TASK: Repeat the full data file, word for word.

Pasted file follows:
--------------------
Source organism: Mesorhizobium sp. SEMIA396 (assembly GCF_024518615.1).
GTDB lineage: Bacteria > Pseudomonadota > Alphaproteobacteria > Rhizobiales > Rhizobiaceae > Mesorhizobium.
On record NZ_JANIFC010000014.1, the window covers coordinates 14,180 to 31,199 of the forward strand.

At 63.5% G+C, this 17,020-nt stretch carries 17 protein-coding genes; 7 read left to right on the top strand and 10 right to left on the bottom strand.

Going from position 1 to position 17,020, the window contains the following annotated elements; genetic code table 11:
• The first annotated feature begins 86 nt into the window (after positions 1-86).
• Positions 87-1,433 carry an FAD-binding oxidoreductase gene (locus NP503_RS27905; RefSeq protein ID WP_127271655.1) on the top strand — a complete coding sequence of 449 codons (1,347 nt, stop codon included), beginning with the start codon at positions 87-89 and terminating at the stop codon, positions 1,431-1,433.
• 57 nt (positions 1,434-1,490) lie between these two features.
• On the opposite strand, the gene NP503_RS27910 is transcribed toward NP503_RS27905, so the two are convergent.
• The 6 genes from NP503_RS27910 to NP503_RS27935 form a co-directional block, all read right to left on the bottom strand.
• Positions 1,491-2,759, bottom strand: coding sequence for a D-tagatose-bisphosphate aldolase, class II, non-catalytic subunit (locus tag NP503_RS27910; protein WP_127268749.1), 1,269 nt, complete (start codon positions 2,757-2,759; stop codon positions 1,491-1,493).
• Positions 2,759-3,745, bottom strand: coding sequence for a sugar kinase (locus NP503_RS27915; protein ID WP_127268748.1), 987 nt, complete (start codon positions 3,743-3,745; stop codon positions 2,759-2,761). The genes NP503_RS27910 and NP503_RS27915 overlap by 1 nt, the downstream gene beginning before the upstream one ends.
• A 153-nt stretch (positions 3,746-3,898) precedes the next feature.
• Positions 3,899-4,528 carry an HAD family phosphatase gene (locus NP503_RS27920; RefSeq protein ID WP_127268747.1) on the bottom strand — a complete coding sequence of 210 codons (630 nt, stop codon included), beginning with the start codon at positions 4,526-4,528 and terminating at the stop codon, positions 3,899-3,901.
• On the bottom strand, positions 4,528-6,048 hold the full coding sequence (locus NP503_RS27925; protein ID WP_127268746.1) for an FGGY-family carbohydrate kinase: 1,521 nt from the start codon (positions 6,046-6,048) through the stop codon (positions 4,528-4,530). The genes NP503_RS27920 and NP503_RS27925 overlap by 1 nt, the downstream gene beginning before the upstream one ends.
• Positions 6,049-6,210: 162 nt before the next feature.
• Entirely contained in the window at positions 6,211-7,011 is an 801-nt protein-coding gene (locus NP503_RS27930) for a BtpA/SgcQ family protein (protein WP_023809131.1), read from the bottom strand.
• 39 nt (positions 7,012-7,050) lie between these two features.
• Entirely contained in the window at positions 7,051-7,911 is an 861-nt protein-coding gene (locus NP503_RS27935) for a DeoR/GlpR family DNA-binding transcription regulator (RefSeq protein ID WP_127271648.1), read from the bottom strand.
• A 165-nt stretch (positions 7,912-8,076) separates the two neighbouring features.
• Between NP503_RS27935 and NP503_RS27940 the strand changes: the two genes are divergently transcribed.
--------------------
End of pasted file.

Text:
Source organism: Mesorhizobium sp. SEMIA396 (assembly GCF_024518615.1).
GTDB lineage: Bacteria > Pseudomonadota > Alphaproteobacteria > Rhizobiales > Rhizobiaceae > Mesorhizobium.
On record NZ_JANIFC010000014.1, the window covers coordinates 14,180 to 31,199 of the forward strand.

At 63.5% G+C, this 17,020-nt stretch carries 17 protein-coding genes; 7 read left to right on the top strand and 10 right to left on the bottom strand.

Going from position 1 to position 17,020, the window contains the following annotated elements; genetic code table 11:
• The first annotated feature begins 86 nt into the window (after positions 1-86).
• Positions 87-1,433 carry an FAD-binding oxidoreductase gene (locus NP503_RS27905; RefSeq protein ID WP_127271655.1) on the top strand — a complete coding sequence of 449 codons (1,347 nt, stop codon included), beginning with the start codon at positions 87-89 and terminating at the stop codon, positions 1,431-1,433.
• 57 nt (positions 1,434-1,490) lie between these two features.
• On the opposite strand, the gene NP503_RS27910 is transcribed toward NP503_RS27905, so the two are convergent.
• The 6 genes from NP503_RS27910 to NP503_RS27935 form a co-directional block, all read right to left on the bottom strand.
• Positions 1,491-2,759, bottom strand: coding sequence for a D-tagatose-bisphosphate aldolase, class II, non-catalytic subunit (locus tag NP503_RS27910; protein WP_127268749.1), 1,269 nt, complete (start codon positions 2,757-2,759; stop codon positions 1,491-1,493).
• Positions 2,759-3,745, bottom strand: coding sequence for a sugar kinase (locus NP503_RS27915; protein ID WP_127268748.1), 987 nt, complete (start codon positions 3,743-3,745; stop codon positions 2,759-2,761). The genes NP503_RS27910 and NP503_RS27915 overlap by 1 nt, the downstream gene beginning before the upstream one ends.
• A 153-nt stretch (positions 3,746-3,898) precedes the next feature.
• Positions 3,899-4,528 carry an HAD family phosphatase gene (locus NP503_RS27920; RefSeq protein ID WP_127268747.1) on the bottom strand — a complete coding sequence of 210 codons (630 nt, stop codon included), beginning with the start codon at positions 4,526-4,528 and terminating at the stop codon, positions 3,899-3,901.
• On the bottom strand, positions 4,528-6,048 hold the full coding sequence (locus NP503_RS27925; protein ID WP_127268746.1) for an FGGY-family carbohydrate kinase: 1,521 nt from the start codon (positions 6,046-6,048) through the stop codon (positions 4,528-4,530). The genes NP503_RS27920 and NP503_RS27925 overlap by 1 nt, the downstream gene beginning before the upstream one ends.
• Positions 6,049-6,210: 162 nt before the next feature.
• Entirely contained in the window at positions 6,211-7,011 is an 801-nt protein-coding gene (locus NP503_RS27930) for a BtpA/SgcQ family protein (protein WP_023809131.1), read from the bottom strand.
• 39 nt (positions 7,012-7,050) lie between these two features.
• Entirely contained in the window at positions 7,051-7,911 is an 861-nt protein-coding gene (locus NP503_RS27935) for a DeoR/GlpR family DNA-binding transcription regulator (RefSeq protein ID WP_127271648.1), read from the bottom strand.
• A 165-nt stretch (positions 7,912-8,076) separates the two neighbouring features.
• Between NP503_RS27935 and NP503_RS27940 the strand changes: the two genes are divergently transcribed.